the valorous 35th TAC Fighter Wing on Alert 1972.
Image Credit: Wikipedia

Theoretically, no one was supposed to know about the alerts. They were supposed to be a surprise. It could be real, you could theoretically be flying out. The entire base knew about it at least a day in advance. Your shop chief got you clued in that you will have your ass on the flight line at 0500 in the morning and you will not be a source of embarrassment to him...(be sober, shaved, have your dog tags and ID, have real tools in your tool box and real clothes in your duffle bag, and don't lose your weapon).

Wednesday, February 25, 2015

Sunk Cost Fallacy

I enjoy when I am reading a book and I learn something serendipitously.   I especially like when it is something that labels and defines an experience that we all have and perhaps even suspect that we are deluding ourselves but never quite examine in the full light of conscious inquiry.
Image Credit:

Most of us have had the experience of engaging in the consumption of something beyond our desire because we have paid for it, cannot get our money back, and feel obligated to get our money's worth...eating too much at a restaurant, watching a crappy movie to its end, or finishing a lousy book for example.

I am reading The Rosie Affect: A Novel  by Graeme Simsion, which is not a lousy book, and I ran across this passage:

Sonia was an accountant. She would understand the logic of decision making. I took Rosie’s spreadsheet from my pocket and gave it to her. She held it with one hand while steadying the baby with the other. I was impressed with her proficiency after such a short period.
“My God, you guys are both nuts,” she said. “Which is why you should be together.” She looked at the spreadsheet for a few more seconds. “What’s this about already purchased the air ticket?”
 “Rosie’s ticket was nonrefundable . She felt obliged not to waste the investment. It was obviously a factor in her decision to go home.” 
“You’d break up over the price of an air ticket? Anyway, she’s wrong. It’s the sunk-cost fallacy. You don’t take nonrecoupable costs into account in making investment decisions. What’s gone is gone.”

Simsion, Graeme (2014-12-30). The Rosie Effect: A Novel (Don Tillman Book 2) (p. 300). Simon & Schuster. Kindle Edition.

So I wondered, gee is there really such a thing as a sunk cost fallacy.  Indeed there is and here is an excellent description of it as it affects normal people in normal life (rather than an economic consideration for business that is described in Wikipedia)., How the sunk cost fallacy makes you act stupid, Michael Davidson

I have a good example of sunk cost fallacy that happened to me about 15 years ago.  I bought a digital watch that changed the display mode by rotating the bezel around the dial.  That seemed cool, instead of punching little buttons to get the various modes, you twisted the bezel one direction or the other.  Another plus for this watch (not the one in the photo below) was that it had rather large digits so I could see the time without my glasses which are only needed for reading.  My wife, who is rarely with me when I shop for watches, said "Don't buy that. You will be unhappy with that mode ring." Fateful words, I didn't listen.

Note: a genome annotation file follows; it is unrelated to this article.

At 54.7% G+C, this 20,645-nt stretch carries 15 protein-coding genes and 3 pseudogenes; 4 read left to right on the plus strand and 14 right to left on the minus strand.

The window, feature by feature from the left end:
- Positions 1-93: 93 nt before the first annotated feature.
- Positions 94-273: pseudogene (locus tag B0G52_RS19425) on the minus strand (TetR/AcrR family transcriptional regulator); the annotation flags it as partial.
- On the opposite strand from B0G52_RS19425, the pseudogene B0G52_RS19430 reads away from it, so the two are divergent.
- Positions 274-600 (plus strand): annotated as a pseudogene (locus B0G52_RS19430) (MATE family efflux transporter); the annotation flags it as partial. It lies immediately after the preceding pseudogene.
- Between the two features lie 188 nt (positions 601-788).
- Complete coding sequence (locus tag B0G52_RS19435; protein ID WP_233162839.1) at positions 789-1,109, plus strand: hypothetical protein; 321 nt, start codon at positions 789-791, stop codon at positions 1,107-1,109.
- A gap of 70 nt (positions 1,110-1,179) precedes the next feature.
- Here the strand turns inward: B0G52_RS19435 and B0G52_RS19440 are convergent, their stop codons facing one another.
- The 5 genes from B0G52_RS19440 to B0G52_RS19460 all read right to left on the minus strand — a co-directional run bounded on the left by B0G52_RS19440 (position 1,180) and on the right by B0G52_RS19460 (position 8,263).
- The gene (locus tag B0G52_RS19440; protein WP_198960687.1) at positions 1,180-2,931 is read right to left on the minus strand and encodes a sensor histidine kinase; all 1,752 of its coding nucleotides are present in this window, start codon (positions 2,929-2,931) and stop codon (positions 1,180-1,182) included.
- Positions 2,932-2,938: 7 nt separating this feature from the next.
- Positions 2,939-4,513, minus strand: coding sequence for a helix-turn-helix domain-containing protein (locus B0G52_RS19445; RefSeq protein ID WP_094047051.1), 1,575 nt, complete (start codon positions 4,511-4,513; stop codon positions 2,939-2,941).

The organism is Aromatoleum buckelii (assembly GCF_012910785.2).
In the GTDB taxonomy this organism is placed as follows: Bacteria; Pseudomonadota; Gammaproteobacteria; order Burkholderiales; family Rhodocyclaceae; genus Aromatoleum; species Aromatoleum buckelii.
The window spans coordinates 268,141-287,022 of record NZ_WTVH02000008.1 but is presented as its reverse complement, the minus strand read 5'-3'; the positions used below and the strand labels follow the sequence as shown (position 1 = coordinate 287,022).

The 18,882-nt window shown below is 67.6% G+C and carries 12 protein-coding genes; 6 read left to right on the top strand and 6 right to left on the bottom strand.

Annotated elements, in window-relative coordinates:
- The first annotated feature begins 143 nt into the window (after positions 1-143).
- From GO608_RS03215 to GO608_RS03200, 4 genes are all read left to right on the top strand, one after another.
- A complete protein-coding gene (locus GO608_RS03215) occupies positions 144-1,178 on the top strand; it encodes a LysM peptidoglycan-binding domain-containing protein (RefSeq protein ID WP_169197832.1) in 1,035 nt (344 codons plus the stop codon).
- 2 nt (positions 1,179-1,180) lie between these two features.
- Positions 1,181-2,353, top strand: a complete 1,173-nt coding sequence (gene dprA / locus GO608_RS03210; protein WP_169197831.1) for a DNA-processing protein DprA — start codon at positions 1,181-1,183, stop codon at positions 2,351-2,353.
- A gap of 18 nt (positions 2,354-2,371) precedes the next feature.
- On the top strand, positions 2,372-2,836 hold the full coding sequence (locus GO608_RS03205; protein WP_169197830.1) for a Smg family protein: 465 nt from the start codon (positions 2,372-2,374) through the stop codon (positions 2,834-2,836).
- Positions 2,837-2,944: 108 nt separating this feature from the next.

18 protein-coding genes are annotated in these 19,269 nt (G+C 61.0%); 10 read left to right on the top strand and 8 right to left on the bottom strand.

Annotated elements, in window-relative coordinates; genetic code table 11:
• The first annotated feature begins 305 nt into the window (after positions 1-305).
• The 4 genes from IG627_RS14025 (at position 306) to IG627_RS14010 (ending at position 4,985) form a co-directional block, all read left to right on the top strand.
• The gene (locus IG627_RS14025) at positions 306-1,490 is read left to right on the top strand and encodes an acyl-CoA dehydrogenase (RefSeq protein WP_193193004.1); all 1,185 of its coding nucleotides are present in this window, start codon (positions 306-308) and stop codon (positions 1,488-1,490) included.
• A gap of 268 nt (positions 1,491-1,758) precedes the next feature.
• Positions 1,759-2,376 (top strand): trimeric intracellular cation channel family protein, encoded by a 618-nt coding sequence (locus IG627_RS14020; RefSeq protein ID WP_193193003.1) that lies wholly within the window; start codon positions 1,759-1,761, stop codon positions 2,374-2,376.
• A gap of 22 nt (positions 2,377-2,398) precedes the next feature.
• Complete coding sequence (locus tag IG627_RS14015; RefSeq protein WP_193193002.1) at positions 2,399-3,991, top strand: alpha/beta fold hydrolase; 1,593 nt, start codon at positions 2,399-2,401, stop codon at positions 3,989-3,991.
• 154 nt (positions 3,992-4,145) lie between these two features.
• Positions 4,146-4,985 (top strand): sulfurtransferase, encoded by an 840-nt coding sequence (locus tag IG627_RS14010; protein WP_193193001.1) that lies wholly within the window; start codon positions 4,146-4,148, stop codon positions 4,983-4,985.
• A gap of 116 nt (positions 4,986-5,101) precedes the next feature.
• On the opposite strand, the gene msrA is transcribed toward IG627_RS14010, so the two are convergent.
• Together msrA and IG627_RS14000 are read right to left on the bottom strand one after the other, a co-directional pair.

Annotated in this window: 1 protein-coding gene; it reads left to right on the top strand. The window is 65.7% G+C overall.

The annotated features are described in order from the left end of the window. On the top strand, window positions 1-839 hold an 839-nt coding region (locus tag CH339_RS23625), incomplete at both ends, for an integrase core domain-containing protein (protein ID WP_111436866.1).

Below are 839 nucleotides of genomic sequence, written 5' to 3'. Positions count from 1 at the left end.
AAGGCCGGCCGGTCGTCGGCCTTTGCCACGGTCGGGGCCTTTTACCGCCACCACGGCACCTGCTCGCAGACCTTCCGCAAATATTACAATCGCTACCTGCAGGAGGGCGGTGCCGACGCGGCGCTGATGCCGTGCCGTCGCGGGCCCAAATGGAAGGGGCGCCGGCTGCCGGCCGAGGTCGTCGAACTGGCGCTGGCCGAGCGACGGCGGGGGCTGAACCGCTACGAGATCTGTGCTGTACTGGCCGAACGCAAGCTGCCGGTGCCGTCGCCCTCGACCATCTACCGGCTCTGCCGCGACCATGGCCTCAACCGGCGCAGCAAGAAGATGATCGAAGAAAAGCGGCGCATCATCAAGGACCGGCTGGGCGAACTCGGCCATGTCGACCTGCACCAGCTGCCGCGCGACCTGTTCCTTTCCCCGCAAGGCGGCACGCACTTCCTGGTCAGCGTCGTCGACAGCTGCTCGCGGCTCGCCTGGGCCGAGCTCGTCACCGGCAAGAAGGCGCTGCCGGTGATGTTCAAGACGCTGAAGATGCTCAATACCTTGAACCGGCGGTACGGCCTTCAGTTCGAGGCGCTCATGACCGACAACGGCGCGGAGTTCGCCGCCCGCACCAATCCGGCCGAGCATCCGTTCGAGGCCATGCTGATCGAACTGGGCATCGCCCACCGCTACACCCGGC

Not my watch but similar.  Note the arrows on the bezel. 

I bought the watch and yes I could easily see what time it was at a glance, those big digits were easy to see. The watch was really cool, it had all these modes, one of which was the time. The only trouble was that the ring constantly got bumped and if there was 5 modes, that meant at best, a glance at my watch yielded the current time only on 20% of the glances.  So I would be at a boring meeting and I would casually sneak a  look at my watch and 80% of the time I would see Th 3-12,  or LAP 8 - 20:17:39, or 99:99:59.999, or ALM 05:50 AM and every once in a while the time. After the end of my first day with the watch, I thought maybe my wife is right, this watch could be a PIA.  Ahhh you will get used to it. Give it a chance.  

By the time I had it for 3 months, "this f---ing watch is driving me crazy." Then I thought of an elaborate plan. We had a product at work that with the test fixturing installed weighed 48 tons. I was going to set the watch on the floor and have the techs set the test article on the watch with the crane. Meanwhile I had to wait for this product to come to our department, we only built a few of these monsters every year.  We had plenty of  10 ton or 20 ton units, but I wanted to destroy that damned watch with the big guy.   Insanely due to sunk cost fallacy, I continued to use the watch while waiting for this humongous product to show up in our department.   May as well get my money's worth while waiting to destroy it. 

Again not my watch, but mine sort of looked like this. 

One day I looked at the watch and it said 63:37:12.107...108...109 changing every millisecond. I procured a ziplock bag and borrowed a 4 pound rawhide mallet from one of the techs. I put the watch in a vice and beat the f--- out of it with that mallet. Like Ralphy Parker during the Scot Farkus incident, "I have since heard of people under extreme duress speaking in strange tongues. I became conscious that a steady torrent of obscenities and swearing of all kinds was pouring out of me as I screamed"* at the top of my lungs while swinging away at the watch with Garland's finest rawhide mallet. After several minutes of beating and swearing, I collected the remains of the watch put them in the bag, and calmly returned the mallet to the tech. I stopped on the way home from work and bought the watch my wife wanted me to buy, the digits were smaller but the modes were set with tiny buttons. I returned home and handed her the bag of shattered watch parts and said "you were right."